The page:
When reviewing other credit cards, we use this format and these criteria to compare them with our benchmark. You can read our credit card methodology for more details on what we take into account when it comes to perks, protections and redemption value.
Other credit cards similar to the Venture
The Capital One Venture card stands largely alone in the niche it’s created. It’s a low-fee card with a great sign-up bonus, a simple 2x-on-everything earning structure, a host of transfer partners for savvy travelers (or those who graduate to one) and a few perks — like a Global Entry/TSA PreCheck credit — that are often reserved for cards with loftier annual fees.
If you’re looking for transferable travel points, the Chase Sapphire Preferred Card is the granddaddy of the genre. It has the same $95 annual fee as the Venture, but it doesn’t earn nearly as many rewards as the Capital One Venture — it only offers 2 points per dollar on travel and dining purchases and 1 point per dollar on everything else.
But Chase Ultimate Rewards points transfer to airline and hotel partners at a 1-to-1 ratio, and the Chase transfer partner lineup is more enticing, with United Airlines, Southwest and Hyatt Hotels included on the list. So your choice between the Venture and the Sapphire Preferred might come down to which airlines and hotels you’re more likely to utilize.
To reel in a longer list of luxury travel perks (like airline lounge access and travel credits), you’ll need to look to cards like the Chase Sapphire Reserve, the American Express Platinum or the Citi Prestige® Card, all of which have much higher annual fees of $495 and more. Those credit cards only make sense for people who travel many times a year and can take advantage of the high-end travel benefits on a regular basis.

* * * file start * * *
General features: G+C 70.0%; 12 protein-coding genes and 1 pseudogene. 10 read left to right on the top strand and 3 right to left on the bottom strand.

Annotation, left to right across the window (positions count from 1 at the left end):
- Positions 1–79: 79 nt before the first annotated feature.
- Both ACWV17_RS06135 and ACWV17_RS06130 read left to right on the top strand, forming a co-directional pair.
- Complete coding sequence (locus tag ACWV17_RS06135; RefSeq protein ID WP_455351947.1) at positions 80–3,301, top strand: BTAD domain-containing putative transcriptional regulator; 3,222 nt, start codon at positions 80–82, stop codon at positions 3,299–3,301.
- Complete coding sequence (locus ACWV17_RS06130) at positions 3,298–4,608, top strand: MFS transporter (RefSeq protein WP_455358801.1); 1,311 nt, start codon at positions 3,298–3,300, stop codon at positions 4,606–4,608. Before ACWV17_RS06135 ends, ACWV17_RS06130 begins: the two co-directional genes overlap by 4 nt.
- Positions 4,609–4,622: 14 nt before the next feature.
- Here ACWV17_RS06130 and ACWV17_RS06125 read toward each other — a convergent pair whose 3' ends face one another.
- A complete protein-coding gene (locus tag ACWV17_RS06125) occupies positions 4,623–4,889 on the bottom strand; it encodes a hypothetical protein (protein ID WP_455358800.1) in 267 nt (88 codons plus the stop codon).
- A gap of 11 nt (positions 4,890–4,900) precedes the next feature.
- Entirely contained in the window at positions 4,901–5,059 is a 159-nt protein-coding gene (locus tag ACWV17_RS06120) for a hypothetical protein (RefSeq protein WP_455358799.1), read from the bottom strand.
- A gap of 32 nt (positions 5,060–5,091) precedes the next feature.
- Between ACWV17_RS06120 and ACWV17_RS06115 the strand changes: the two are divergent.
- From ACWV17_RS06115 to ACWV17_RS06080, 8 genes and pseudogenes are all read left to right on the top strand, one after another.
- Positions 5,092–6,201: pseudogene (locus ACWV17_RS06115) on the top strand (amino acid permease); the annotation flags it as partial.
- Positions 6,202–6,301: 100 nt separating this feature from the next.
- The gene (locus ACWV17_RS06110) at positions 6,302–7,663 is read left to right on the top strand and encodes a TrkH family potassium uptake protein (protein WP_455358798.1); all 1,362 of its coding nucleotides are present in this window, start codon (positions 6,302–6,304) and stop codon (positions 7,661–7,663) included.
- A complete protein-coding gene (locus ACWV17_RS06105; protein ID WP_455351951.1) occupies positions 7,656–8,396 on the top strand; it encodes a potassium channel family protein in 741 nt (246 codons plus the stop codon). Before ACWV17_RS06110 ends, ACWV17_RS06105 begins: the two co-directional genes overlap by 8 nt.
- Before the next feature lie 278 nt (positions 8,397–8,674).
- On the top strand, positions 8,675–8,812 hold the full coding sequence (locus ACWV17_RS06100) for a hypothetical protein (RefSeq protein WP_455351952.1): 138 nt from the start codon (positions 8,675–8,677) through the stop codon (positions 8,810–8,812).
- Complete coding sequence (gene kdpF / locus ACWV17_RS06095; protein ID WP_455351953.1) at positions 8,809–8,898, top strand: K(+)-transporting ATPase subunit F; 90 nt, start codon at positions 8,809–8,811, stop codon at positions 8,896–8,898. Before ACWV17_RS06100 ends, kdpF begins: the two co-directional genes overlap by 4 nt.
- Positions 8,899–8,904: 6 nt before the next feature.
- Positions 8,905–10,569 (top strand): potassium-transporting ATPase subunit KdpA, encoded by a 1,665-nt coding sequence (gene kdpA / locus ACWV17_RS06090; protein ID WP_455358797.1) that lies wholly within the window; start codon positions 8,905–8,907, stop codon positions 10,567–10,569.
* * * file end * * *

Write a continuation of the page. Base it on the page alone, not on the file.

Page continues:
Should you get the Capital One Venture?
Credit card decisions are highly personal, and the right one for you may not be the right one for someone else. It’s largely based on your expectations, tolerance for complexity and spending habits. Getting a travel credit card right now is an investment in the future, since travel itself will take some time to return to normal in the wake of the pandemic.
But Capital One deserves credit for temporarily expanding its redemption menu to include some key non-travel options, and the bonus of up to 100,000 miles is a terrific value. So if you’re normally a casual traveler that values simplicity in earning and wants to dip your toe into the world of points and miles, the Capital One Venture Rewards credit card ticks all the boxes.
Find out which cards CNN Underscored chose as its best travel credit cards of 2021.